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Am J Respir Crit Care Med. 1996 Apr;153(4 Pt 1):1431-6.

Balance between alveolar macrophage IL-6 and TGF-beta in lung-transplant recipients. Marseille and Montréal Lung Transplantation Group.

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  • 1Chest Medicine and Allergy Department, U INSERM 387, St.-Marguerite Hospital, Marseilles, France.

Abstract

Acute inflammation in the lung is characterized by a phase of tissue injury followed by a phase of tissue repair. When the latter is excessive, fibrosis occurs. Alveolar macrophages (AM) can produce cytokines involved in both phases of acute lung inflammation, notably interleukin-6 (IL-6), involved in injury and transforming growth factor-beta (TGF-beta), mediating repair. We hypothesized that AM were activated in both phases, and studied IL-6 and TGF-beta production by AM during complications of lung transplantation, acute rejection (AR), and cytomegalovirus pneumonitis (CMVP). In addition, we analyzed these cytokines in bronchiolitis obliterans (BO), a fibrotic complication of lung transplantation linked to previous AR and CMVP. At the onset of AR and CMVP, IL-6 secretion increased, whereas AM TGF-beta content was increased, but not its secretion. In contrast, with time, IL-6 reached control value whereas TGF-beta secretion rose significantly. In BO, IL-6 was not oversecreted, but TGF-beta increased, notably before functional abnormalities occurred. These results show that during acute complications of lung transplantation, AM display an early activation with oversecretion of IL-6, which is involved in tissue injury, counterbalanced by a late activation in which TGF-beta predominates, mediating tissue repair. The results provide new insights into the pathogenesis of BO, which is linked to acute complications of lung transplantation through this biphasic AM activation.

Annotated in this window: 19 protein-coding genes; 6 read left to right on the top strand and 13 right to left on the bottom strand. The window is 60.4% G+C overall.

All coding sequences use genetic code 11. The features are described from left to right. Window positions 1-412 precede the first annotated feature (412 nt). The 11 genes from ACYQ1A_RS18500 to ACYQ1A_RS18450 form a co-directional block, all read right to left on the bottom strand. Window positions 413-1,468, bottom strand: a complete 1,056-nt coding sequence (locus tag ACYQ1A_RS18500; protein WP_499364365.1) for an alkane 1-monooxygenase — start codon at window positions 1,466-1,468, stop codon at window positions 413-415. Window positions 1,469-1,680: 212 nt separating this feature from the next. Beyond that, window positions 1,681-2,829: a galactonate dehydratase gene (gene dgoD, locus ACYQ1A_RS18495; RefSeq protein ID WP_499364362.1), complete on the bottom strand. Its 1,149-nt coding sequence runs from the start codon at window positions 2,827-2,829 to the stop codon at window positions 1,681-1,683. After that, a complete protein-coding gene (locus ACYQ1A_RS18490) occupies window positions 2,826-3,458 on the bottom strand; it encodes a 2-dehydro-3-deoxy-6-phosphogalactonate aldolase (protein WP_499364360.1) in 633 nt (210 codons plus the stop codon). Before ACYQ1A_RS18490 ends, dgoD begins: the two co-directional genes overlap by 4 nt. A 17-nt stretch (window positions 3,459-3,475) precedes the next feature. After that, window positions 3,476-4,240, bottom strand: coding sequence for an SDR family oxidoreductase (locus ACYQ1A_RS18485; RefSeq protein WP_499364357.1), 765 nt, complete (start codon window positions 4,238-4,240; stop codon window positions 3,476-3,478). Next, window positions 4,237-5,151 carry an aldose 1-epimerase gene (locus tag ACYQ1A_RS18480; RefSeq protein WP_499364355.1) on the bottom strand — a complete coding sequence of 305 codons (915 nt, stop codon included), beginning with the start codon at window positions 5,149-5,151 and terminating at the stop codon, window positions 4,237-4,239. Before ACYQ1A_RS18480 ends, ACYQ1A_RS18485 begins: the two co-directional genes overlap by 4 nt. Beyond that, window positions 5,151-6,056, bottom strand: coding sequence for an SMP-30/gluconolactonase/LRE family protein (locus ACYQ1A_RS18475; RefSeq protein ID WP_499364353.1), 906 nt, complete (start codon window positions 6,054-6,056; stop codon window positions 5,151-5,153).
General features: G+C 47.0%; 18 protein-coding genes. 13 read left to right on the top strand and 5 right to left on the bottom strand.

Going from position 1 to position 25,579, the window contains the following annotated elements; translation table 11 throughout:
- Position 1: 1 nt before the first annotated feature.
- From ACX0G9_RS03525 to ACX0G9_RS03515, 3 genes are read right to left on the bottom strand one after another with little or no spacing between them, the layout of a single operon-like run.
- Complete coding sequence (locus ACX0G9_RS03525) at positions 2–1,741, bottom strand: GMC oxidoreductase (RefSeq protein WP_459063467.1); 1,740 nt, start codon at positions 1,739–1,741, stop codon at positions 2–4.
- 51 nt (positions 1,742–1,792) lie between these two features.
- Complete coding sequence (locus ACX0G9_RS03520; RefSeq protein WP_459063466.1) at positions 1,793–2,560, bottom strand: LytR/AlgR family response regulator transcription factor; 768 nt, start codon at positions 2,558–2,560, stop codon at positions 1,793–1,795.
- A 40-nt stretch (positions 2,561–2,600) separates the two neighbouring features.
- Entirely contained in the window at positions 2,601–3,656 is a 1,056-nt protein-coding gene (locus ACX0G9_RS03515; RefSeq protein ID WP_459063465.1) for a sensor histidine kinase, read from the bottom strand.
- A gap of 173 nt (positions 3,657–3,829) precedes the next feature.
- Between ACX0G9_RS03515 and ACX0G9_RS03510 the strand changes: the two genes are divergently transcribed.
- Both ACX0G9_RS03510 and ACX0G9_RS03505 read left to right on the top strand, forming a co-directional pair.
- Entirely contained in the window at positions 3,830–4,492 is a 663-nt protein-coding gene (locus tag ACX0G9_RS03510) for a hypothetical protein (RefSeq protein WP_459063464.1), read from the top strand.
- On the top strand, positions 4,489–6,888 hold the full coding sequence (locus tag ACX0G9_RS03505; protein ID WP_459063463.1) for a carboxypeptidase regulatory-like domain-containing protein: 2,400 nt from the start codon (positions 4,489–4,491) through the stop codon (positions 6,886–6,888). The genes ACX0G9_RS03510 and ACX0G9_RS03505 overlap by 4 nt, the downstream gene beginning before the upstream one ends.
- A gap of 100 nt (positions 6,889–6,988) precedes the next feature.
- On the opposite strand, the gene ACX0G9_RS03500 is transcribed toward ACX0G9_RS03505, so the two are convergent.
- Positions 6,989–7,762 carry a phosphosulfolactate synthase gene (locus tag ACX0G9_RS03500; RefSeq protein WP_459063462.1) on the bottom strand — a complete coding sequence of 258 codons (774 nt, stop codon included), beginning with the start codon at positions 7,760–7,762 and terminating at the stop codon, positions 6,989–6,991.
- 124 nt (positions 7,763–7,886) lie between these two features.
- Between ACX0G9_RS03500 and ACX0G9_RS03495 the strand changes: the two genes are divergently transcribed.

PMID:
8616577
[PubMed - indexed for MEDLINE]
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